Attorneys and PR professionals: allies, adversaries or frenemies?
The traditional stereotype has PR professionals and lawyers battling in a crisis. Lawyers want to say nothing. PR pros want a quick and complete response. Reputational risk vs. legal risk—a binary choice.
It needn’t be.
First, PR and legal teams need to understand each others' priorities and positions. Attorneys are tasked with protecting the company from often enormous litigation costs in the wake of a crisis situation. PR pros are trying to mend the company’s reputation by getting out quick responses and often some kind of apology.
The ubiquity and speed of social media and online communications has necessarily made crisis management one of the top concerns for brands and organizations, and PR and legal have to unite and find a middle ground that offers both legal security and reputational recovery plans.
As with any relationship, it helps if the first time you meet each other isn’t in the middle of some horrible crisis. Working together ahead of time to develop a crisis communication plan that covers a variety of scenarios, as well as some general holding statements that have been approved by legal, helps develop a relationship of trust that will serve both sides well during a crisis.
Often PR pros have to carefully make their case on why the company needs to make a statement, and there are many things that can usually be said that offer little or no litigation risk. For example, a company doesn’t have to take responsibility for an accident to express its condolences and say that an independent investigation is being performed.
Legal shouldn’t make the final decision on what a statement should say—but neither should the PR team. They should work together and ultimately the CEO will have to make some decisions on the importance of reputation and the need to say something to both internal staff as well as external audiences.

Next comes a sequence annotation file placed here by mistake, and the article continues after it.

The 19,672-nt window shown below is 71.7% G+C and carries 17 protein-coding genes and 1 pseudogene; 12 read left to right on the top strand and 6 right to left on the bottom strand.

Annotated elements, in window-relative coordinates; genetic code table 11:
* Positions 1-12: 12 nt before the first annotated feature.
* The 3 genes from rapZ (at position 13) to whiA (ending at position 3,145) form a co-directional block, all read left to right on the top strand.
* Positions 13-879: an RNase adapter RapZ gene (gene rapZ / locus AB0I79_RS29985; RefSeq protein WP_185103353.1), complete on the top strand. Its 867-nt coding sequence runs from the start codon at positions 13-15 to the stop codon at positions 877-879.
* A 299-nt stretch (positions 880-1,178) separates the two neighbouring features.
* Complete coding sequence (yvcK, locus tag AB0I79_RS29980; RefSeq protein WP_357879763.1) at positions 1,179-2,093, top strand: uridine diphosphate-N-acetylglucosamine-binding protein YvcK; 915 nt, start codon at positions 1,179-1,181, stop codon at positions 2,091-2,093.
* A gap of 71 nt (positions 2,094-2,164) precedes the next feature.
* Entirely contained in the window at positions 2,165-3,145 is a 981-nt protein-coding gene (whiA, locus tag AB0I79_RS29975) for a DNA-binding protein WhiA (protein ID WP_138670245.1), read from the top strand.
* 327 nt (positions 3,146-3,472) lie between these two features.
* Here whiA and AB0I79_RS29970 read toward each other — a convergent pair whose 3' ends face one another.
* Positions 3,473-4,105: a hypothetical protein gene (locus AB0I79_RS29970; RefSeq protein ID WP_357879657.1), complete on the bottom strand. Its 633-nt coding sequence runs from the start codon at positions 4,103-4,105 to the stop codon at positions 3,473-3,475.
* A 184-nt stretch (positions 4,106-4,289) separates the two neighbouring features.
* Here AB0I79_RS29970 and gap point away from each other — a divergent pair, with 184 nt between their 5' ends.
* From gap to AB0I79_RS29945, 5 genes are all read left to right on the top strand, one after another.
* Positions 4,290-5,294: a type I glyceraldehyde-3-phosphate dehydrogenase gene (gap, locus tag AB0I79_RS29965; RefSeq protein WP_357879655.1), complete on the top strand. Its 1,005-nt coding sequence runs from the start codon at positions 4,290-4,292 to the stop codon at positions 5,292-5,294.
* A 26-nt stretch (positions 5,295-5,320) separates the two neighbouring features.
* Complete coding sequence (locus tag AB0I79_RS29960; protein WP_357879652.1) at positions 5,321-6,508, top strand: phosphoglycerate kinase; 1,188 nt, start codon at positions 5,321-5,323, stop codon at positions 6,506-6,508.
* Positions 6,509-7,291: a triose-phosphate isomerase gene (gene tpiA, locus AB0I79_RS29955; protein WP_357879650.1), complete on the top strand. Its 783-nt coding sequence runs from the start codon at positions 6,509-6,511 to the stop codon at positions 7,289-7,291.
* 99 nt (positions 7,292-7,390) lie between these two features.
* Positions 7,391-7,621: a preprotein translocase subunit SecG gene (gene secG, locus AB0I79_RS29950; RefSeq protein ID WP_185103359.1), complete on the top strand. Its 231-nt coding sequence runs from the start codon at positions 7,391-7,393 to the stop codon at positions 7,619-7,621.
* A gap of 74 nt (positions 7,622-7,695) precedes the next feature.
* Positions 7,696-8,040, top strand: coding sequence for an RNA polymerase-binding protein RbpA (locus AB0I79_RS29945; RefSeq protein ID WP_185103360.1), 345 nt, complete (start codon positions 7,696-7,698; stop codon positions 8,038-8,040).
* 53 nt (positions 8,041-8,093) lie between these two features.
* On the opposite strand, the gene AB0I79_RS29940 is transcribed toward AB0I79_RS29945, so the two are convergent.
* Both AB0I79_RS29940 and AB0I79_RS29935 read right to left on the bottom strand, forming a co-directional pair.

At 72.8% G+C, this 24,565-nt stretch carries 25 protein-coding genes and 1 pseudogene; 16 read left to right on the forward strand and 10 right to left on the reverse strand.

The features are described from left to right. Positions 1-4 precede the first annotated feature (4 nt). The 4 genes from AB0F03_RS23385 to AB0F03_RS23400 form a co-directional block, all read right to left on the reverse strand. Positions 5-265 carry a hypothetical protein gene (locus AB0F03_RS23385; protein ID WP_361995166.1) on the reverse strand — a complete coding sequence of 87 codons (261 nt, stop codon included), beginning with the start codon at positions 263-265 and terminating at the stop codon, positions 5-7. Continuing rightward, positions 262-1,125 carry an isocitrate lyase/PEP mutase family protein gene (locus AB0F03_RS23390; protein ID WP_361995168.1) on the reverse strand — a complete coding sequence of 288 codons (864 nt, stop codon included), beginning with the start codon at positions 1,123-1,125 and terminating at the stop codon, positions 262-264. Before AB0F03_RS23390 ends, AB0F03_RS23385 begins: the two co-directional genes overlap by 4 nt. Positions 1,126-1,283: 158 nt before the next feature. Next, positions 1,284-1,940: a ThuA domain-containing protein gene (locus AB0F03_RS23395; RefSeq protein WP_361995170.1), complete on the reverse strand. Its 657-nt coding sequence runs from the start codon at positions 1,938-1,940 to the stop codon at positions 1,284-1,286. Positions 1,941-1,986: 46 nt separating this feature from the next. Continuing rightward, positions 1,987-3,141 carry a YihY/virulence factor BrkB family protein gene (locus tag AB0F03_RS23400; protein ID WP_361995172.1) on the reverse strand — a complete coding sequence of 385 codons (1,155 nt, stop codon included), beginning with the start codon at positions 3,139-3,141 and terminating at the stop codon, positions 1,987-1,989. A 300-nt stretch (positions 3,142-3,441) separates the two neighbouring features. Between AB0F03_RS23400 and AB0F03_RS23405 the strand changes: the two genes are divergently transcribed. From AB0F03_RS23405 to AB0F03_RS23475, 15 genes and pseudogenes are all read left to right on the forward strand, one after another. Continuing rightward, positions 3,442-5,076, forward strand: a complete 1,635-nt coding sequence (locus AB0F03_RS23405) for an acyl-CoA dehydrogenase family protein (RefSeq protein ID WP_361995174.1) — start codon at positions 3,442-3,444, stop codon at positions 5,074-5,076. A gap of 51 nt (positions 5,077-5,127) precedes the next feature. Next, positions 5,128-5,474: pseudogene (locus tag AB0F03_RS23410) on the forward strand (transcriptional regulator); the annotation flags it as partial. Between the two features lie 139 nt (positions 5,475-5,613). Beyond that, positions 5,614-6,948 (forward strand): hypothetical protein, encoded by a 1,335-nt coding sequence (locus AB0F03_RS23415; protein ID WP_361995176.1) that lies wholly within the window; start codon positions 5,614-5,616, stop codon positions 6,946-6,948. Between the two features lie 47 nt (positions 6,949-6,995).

Crisis as a legal practice
Some law firms have attorneys who specialize in crisis management. While they may not “speak journalist” and have all of the media connections that the PR team possesses, they understand social media, online reputational risk and the need for speedy statements that serve the public’s need to know but also protect a company’s legal liability.
At global law firm K&L Gates, Miami partner Elisa D’Amico is a founding member of the firm’s Digital Crisis Planning & Response (DCPR) client solution; she founded the team with Chicago K&L partner Desiree Moore.
D’Amico counsels corporations, educational institutions, and high-profile individuals in proactively planning for and effectively managing digital crisis situations, including PR crises, university sexual abuse scandals, harassment by way of anonymized social media accounts, socially engineered imposter accounts and websites, and leaked confidential and proprietary information.
Her team blends traditional legal work with cutting-edge response to a company in crisis.
"For a long time, there has been a great divide between PR teams and legal teams,’’ said D’Amico. “I don’t subscribe to that way of thinking because I think it ignores the reality of how quickly information travels and that everything touches technology in some way. Instead, I work with my clients and their internal and external PR teams (and HR, IT, etc.) to develop and implement policies and procedures that aim to aid the company in avoiding crises and to provide guidance on how to respond both effectively and appropriately if (or more accurately when) a crisis occurs."
It’s not a binary choice—lawyers vs. PR.
“By working across disciplines and collaboratively, my clients are able to minimize future legal risk while maintaining their brand and core values,’’ D’Amico said.
During any crisis, company leaders should be bringing a diverse group of voices to the table to discuss the response: lawyers and PR professionals, human resources executives and other key executives who deal with customers. When the company’s reputation is at risk, leadership needs to come together and decide on the right message and the right messenger.
As with any important decision, a CEO will hear dissenting points of view and everyone will not agree. But if all voices are heard, the CEO can make the best decision for the firm.
George Haj is president of Haj Media, a strategic communications firm.